\amarginfig{t}{% produced by gnuplot < gnu.flight
\small \begin{center}
\sf thrust (kN) \hfill \,\hspace*{1cm} \\[1.5mm]
\mono%%% \raisebox{-2mm}{$v$}
{\epsfxsize=53mm\epsfbox{figs/flightv.eps}}%
{\epsfxsize=53mm\epsfbox{figs/flightvC.eps}}%
\\
\hfill speed (m/s)
\end{center}
\caption[a]{The force required to keep a plane moving,
as a function of its speed $v$,
is the sum of an ordinary
drag force $ \frac{1}{2} c_{\rm d} \rho \Ap v^2$ -- which increases
with speed --
and the lift-related force (also known as the induced drag)
$\frac{1}{2} \frac{(mg)^2}{\rho v^2 \As}$ -- which decreases
with speed.
There is an ideal speed, $v_{\rm optimal}$, at which the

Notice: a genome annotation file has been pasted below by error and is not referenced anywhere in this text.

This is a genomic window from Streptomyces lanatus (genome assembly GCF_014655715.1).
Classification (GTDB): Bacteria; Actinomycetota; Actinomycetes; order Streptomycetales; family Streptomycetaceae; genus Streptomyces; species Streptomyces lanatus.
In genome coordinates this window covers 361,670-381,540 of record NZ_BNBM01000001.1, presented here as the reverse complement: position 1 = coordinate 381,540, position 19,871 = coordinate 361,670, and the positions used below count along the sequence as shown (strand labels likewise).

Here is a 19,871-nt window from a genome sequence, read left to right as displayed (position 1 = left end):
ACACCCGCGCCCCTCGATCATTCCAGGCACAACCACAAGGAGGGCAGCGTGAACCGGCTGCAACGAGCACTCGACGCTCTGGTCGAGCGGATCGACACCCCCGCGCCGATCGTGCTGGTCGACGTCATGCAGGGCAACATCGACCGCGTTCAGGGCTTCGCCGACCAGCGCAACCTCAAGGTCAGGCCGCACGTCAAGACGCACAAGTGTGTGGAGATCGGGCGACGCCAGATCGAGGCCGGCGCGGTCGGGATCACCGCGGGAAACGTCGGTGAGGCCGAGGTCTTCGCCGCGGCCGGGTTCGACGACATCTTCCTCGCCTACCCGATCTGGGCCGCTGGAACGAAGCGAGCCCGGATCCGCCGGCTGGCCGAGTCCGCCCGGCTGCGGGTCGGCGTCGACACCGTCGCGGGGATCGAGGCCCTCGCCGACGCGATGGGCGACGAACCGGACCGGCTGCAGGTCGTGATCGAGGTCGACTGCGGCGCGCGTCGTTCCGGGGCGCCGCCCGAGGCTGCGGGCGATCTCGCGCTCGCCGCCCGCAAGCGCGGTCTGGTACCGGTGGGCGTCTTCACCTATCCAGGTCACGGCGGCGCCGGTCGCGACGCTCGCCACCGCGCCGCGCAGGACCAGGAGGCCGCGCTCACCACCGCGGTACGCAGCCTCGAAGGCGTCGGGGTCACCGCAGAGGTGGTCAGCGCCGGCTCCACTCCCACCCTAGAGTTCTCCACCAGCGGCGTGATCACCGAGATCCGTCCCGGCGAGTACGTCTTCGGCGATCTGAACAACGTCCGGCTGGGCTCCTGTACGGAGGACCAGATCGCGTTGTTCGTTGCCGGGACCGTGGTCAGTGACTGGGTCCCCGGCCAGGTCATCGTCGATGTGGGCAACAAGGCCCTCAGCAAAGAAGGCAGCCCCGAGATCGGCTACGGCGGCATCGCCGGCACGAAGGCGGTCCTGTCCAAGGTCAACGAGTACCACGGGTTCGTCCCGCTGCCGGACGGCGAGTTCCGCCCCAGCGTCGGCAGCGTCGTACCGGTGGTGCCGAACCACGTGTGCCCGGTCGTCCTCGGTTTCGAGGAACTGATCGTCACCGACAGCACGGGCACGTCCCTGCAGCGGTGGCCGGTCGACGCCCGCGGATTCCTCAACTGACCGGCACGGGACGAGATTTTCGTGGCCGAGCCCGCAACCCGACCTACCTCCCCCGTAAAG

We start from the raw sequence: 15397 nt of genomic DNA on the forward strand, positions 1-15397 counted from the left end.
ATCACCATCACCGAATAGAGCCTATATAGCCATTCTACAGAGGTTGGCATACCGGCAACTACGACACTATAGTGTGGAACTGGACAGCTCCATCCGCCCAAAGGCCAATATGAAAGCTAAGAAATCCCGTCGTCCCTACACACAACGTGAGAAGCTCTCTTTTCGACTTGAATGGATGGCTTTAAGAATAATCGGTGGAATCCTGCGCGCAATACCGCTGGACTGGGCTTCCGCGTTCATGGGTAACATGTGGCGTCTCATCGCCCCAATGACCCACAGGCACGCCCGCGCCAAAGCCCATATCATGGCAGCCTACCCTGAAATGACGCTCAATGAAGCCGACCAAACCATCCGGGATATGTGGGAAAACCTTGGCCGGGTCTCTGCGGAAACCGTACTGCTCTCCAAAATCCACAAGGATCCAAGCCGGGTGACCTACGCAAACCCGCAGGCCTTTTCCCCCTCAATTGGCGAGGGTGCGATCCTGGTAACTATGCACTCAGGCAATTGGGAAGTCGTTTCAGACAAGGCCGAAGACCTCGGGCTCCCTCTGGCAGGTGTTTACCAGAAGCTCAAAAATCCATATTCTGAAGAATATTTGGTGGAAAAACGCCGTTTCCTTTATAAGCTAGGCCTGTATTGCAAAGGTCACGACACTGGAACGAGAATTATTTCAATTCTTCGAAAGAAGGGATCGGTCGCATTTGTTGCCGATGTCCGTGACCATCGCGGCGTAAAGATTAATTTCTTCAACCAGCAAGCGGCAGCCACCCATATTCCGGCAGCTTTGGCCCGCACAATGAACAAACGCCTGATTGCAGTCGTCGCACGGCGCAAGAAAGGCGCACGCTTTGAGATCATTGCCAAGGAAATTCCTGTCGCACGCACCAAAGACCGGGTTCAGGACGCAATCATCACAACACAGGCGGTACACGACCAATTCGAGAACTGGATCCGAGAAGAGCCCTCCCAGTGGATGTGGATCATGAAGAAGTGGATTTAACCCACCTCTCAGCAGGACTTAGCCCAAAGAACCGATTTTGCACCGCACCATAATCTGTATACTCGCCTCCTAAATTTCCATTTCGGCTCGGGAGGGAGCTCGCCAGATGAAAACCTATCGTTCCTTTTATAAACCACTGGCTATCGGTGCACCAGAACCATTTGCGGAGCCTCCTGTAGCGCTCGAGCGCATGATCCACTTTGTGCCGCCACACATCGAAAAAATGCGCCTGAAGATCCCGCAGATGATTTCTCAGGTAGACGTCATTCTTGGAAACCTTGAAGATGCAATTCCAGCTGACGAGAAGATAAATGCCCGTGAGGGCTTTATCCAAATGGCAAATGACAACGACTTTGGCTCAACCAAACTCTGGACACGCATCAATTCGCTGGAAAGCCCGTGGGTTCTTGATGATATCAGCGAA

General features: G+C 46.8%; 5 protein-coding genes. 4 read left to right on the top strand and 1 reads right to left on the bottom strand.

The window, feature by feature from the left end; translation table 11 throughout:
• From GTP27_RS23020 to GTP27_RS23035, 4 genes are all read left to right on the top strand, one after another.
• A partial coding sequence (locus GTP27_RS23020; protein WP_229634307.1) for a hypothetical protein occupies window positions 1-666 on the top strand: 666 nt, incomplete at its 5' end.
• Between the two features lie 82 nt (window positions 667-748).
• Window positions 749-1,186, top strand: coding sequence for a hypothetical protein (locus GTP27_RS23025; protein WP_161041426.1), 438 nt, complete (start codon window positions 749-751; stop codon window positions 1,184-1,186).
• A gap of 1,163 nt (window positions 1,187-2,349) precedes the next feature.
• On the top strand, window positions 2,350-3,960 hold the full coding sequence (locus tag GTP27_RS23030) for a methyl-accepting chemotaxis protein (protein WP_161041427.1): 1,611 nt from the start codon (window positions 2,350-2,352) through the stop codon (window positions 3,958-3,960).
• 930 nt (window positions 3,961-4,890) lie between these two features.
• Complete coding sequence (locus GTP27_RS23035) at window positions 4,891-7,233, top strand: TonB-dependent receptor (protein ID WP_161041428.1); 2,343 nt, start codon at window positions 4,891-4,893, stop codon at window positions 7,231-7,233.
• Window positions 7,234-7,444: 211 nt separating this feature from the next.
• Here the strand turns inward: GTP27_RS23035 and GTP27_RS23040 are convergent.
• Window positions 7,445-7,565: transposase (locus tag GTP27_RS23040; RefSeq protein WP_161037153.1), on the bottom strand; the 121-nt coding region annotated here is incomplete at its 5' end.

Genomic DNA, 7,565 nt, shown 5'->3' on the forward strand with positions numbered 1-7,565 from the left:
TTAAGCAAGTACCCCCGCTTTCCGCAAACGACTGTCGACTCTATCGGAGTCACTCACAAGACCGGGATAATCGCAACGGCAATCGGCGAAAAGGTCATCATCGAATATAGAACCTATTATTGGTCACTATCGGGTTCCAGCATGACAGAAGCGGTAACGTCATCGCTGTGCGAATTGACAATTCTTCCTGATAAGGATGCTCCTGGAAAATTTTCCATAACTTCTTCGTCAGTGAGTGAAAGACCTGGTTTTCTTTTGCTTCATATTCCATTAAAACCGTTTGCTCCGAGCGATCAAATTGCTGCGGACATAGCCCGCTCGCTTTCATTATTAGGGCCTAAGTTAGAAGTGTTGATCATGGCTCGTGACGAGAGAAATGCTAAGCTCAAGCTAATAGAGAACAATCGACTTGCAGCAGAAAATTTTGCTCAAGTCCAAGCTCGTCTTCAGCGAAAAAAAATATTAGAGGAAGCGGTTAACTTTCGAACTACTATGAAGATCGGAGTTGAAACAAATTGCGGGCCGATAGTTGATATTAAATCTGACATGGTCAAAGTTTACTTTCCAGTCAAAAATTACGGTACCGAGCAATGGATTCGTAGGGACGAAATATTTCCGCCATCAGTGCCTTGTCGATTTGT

force required is minimized. The force is an energy per distance,
so minimizing the force also minimizes the fuel per distance.
To optimize the
fuel efficiency, fly at $v_{\rm optimal}$.
This graph shows our cartoon's estimate of the
thrust required, in kilonewtons, for a
Boeing \ind{747}\nlabel{p747da} of mass 319\,t, wingspan 64.4\,m, drag coefficient 0.03,
and frontal area 180\,m$^2$, travelling
in air of density $\rho = 0.41\,$kg/m$^3$
% .4135
(the density at a height of 10\,km),
as a function of its speed $v$ in m/s.
Our model has an optimal speed $v_{\rm optimal} = 220\,\m/\s$ (540\,mph).
%% sausages
For a cartoon based on \ind{sausage}s, this is a good match to real life!}
\label{fig.forcesum}
}%